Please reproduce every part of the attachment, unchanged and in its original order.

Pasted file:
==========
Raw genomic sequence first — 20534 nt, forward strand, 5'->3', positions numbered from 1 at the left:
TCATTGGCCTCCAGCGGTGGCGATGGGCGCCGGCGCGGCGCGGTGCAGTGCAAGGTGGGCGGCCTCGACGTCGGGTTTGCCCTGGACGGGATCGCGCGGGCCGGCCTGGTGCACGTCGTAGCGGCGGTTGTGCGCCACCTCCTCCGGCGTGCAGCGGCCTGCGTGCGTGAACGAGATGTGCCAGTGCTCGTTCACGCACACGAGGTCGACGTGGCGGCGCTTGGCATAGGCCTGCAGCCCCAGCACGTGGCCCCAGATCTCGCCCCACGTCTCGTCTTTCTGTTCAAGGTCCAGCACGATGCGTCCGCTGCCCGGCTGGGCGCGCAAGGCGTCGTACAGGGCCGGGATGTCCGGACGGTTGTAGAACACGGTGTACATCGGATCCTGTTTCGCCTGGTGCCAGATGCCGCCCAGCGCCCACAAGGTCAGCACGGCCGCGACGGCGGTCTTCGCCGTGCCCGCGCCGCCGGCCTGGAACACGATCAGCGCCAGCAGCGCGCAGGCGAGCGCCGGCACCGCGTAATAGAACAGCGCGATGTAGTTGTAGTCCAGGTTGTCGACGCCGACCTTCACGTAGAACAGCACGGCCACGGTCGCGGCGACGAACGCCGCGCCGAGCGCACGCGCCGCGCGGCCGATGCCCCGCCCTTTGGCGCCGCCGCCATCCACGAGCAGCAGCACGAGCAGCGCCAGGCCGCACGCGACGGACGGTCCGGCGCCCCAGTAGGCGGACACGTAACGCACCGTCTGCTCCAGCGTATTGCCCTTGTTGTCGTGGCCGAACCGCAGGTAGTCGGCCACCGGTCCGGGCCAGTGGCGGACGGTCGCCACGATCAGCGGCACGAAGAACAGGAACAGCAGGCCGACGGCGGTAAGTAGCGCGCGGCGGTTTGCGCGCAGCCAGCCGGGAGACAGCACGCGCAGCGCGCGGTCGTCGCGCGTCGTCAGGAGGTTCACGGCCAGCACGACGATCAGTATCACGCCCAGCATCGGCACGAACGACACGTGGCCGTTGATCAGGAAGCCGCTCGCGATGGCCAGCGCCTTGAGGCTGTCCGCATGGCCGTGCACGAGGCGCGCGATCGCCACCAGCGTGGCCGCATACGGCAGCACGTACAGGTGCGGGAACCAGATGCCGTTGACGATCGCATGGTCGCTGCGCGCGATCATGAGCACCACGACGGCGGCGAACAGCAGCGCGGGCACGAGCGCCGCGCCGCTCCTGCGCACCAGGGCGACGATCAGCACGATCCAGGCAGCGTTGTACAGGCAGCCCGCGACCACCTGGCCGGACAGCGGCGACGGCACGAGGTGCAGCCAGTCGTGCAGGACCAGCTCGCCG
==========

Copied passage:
Raw genomic sequence first — 20534 nt, forward strand, 5'->3', positions numbered from 1 at the left:
TCATTGGCCTCCAGCGGTGGCGATGGGCGCCGGCGCGGCGCGGTGCAGTGCAAGGTGGGCGGCCTCGACGTCGGGTTTGCCCTGGACGGGATCGCGCGGGCCGGCCTGGTGCACGTCGTAGCGGCGGTTGTGCGCCACCTCCTCCGGCGTGCAGCGGCCTGCGTGCGTGAACGAGATGTGCCAGTGCTCGTTCACGCACACGAGGTCGACGTGGCGGCGCTTGGCATAGGCCTGCAGCCCCAGCACGTGGCCCCAGATCTCGCCCCACGTCTCGTCTTTCTGTTCAAGGTCCAGCACGATGCGTCCGCTGCCCGGCTGGGCGCGCAAGGCGTCGTACAGGGCCGGGATGTCCGGACGGTTGTAGAACACGGTGTACATCGGATCCTGTTTCGCCTGGTGCCAGATGCCGCCCAGCGCCCACAAGGTCAGCACGGCCGCGACGGCGGTCTTCGCCGTGCCCGCGCCGCCGGCCTGGAACACGATCAGCGCCAGCAGCGCGCAGGCGAGCGCCGGCACCGCGTAATAGAACAGCGCGATGTAGTTGTAGTCCAGGTTGTCGACGCCGACCTTCACGTAGAACAGCACGGCCACGGTCGCGGCGACGAACGCCGCGCCGAGCGCACGCGCCGCGCGGCCGATGCCCCGCCCTTTGGCGCCGCCGCCATCCACGAGCAGCAGCACGAGCAGCGCCAGGCCGCACGCGACGGACGGTCCGGCGCCCCAGTAGGCGGACACGTAACGCACCGTCTGCTCCAGCGTATTGCCCTTGTTGTCGTGGCCGAACCGCAGGTAGTCGGCCACCGGTCCGGGCCAGTGGCGGACGGTCGCCACGATCAGCGGCACGAAGAACAGGAACAGCAGGCCGACGGCGGTAAGTAGCGCGCGGCGGTTTGCGCGCAGCCAGCCGGGAGACAGCACGCGCAGCGCGCGGTCGTCGCGCGTCGTCAGGAGGTTCACGGCCAGCACGACGATCAGTATCACGCCCAGCATCGGCACGAACGACACGTGGCCGTTGATCAGGAAGCCGCTCGCGATGGCCAGCGCCTTGAGGCTGTCCGCATGGCCGTGCACGAGGCGCGCGATCGCCACCAGCGTGGCCGCATACGGCAGCACGTACAGGTGCGGGAACCAGATGCCGTTGACGATCGCATGGTCGCTGCGCGCGATCATGAGCACCACGACGGCGGCGAACAGCAGCGCGGGCACGAGCGCCGCGCCGCTCCTGCGCACCAGGGCGACGATCAGCACGATCCAGGCAGCGTTGTACAGGCAGCCCGCGACCACCTGGCCGGACAGCGGCGACGGCACGAGGTGCAGCCAGTCGTGCAGGACCAGCTCGCCG